4. Just received the latest QA and found this article very interesting. We look to express ourselves as artists have for hundreds of years. Art museums have a diversity of styles, techniques and subject matter. Art quilters should visit museums to get ideas and educate themselves in the history of art. Self expression is the basis of making art.

  5. “What do you think an artist is? An imbecile who only has eyes if he’s a painter, ears if he’s a musician, or a lyre in every chamber of his heart if he’s a poet – or even, if he’s a boxer, only some muscles? Quite the contrary, he is at the same time a political being constantly alert to the horrifying, passionate or pleasing events in the world, shaping himself completely in their image. How is it possible to be uninterested in other men and by virtue of what cold nonchalance can you detach yourself from the life that they supply so copiously? No, painting is not made to decorate apartments. It’s an offensive and defensive weapon against the enemy.”

    (Pablo Picasso, in an interview towards the end of the second world war)

  6. Perhaps we could entertain the alternative, State controlled art. This quote from the famous Chinese dissident and internationally renowned artist, Ai Weiwei-
    Widespread state control over art and culture has left no room for freedom of expression in the country. For more than 60 years, anyone with a dissenting opinion has been suppressed. Chinese art is merely a product: it avoids any meaningful engagement. There is no larger context. Its only purpose is to charm viewers with its ambiguity. Ai Weiwei
    Read more at:

  7. Thank you so much for offering an outlet for those who feel a need to express distress at the situation in our country and the world. Art needs to be broad enough to incorporate many views, including controversial ones. Pretty art is pleasing. I prefer art that makes me curious or asks me to reconsider something.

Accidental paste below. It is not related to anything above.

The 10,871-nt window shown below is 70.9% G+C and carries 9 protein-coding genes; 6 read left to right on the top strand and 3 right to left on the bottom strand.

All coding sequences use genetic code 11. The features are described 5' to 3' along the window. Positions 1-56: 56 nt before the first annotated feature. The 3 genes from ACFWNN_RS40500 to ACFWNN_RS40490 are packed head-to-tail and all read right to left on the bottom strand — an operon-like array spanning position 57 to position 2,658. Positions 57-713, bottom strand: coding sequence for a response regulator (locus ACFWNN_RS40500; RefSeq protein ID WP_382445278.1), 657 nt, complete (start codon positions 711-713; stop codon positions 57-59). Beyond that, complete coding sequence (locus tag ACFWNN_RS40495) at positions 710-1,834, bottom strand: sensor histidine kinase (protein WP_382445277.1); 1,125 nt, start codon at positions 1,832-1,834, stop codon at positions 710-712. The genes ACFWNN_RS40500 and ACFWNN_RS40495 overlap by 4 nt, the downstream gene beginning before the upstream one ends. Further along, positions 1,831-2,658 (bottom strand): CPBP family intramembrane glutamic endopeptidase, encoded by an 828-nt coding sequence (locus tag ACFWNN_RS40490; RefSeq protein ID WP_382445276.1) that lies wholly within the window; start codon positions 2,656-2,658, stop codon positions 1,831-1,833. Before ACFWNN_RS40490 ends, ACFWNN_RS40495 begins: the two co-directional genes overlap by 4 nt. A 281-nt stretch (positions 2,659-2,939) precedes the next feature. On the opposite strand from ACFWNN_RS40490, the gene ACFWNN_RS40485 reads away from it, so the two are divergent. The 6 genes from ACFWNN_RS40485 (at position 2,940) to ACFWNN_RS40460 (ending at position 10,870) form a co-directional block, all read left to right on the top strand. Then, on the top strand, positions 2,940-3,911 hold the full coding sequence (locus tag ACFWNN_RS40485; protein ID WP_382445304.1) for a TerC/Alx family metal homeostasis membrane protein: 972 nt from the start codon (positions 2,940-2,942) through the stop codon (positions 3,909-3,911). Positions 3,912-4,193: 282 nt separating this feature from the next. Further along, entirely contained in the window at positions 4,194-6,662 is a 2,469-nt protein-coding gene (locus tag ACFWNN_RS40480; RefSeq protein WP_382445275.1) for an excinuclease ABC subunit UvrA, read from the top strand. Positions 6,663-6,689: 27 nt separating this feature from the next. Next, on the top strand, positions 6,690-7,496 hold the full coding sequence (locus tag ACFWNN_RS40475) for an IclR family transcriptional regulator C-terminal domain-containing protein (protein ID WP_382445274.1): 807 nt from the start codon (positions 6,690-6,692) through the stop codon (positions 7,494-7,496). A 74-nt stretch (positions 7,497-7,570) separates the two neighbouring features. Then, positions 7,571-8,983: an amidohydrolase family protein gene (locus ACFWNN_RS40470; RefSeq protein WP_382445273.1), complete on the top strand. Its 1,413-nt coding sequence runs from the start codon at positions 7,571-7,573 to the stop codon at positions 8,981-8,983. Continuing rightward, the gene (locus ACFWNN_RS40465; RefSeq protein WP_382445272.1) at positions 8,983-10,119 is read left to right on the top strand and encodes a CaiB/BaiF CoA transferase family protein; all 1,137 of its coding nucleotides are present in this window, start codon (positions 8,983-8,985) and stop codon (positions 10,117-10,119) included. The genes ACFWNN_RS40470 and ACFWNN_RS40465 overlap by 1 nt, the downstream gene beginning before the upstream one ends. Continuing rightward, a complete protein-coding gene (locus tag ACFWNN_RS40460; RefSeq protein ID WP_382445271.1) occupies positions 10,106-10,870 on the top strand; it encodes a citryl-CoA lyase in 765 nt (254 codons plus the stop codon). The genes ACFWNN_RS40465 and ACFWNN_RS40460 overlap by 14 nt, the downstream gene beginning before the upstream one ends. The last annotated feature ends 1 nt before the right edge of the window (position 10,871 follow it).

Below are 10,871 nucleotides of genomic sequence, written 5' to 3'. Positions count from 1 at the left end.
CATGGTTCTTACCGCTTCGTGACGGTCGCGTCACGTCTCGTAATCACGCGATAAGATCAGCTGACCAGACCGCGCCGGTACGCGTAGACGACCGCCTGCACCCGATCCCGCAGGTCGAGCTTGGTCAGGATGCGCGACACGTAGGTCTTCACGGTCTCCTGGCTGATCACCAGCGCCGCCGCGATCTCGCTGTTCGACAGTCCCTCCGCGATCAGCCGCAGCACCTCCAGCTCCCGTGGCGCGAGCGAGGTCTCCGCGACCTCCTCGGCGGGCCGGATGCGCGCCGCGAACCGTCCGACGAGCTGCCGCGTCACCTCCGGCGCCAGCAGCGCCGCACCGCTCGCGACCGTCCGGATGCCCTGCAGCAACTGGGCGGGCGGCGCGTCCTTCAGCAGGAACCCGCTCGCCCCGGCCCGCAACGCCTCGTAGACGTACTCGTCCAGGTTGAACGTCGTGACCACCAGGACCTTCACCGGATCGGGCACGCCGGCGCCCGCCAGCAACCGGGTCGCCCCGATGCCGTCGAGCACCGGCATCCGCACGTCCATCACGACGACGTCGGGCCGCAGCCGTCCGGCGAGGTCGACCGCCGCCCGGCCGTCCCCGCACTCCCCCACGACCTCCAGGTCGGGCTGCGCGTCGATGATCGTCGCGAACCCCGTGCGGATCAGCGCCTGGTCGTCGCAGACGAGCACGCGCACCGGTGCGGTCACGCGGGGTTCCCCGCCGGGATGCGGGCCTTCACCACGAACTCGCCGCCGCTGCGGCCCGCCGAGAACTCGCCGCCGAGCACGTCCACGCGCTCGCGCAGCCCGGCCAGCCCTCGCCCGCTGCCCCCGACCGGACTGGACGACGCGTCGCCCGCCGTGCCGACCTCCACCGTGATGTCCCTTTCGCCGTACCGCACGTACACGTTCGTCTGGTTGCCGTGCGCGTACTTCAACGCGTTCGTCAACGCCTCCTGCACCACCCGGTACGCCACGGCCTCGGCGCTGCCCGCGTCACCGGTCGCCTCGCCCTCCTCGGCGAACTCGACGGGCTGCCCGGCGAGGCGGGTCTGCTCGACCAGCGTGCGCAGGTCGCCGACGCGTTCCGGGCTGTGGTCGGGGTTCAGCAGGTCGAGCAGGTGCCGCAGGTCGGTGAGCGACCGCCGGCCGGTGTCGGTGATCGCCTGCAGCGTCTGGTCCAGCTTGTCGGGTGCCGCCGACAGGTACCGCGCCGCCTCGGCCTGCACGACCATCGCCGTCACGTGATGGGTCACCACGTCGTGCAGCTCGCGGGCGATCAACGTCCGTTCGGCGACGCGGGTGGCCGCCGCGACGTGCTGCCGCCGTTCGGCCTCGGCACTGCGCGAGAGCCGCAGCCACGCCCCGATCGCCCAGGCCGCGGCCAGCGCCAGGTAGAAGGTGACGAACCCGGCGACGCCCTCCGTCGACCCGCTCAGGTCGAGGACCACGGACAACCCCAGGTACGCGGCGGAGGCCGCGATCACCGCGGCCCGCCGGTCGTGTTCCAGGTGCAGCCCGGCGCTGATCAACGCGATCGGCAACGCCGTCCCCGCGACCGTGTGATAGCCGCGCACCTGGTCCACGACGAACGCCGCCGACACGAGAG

8. Art quilts come from deep personal communication intended to tell a story or convey thoughts or opinions. They can be sweet or offensive but always interesting or thought provoking. This is very different from traditional quilt making which is benign in nature requiring nothing more personal than a choice of color or pattern and the patience to sew the same squares together over and over until you have a beautiful quilt. No controversy, no opinion, nothing political, no soul searching required. The art quilts in the Threads of Resistance show are meant to be disturbing. They are a reflection and reaction to the state of our country and the ground we are fast losing. They are meant to shake you out of your complacency, open your eyes and heart and step up to help save a nation, one woman at a time, one quilt at a time. They are not meant to be comfortable, happy little quilts. They are the deepest reflection of our angst and anger. If you want comfort, go sew some 9 patches together.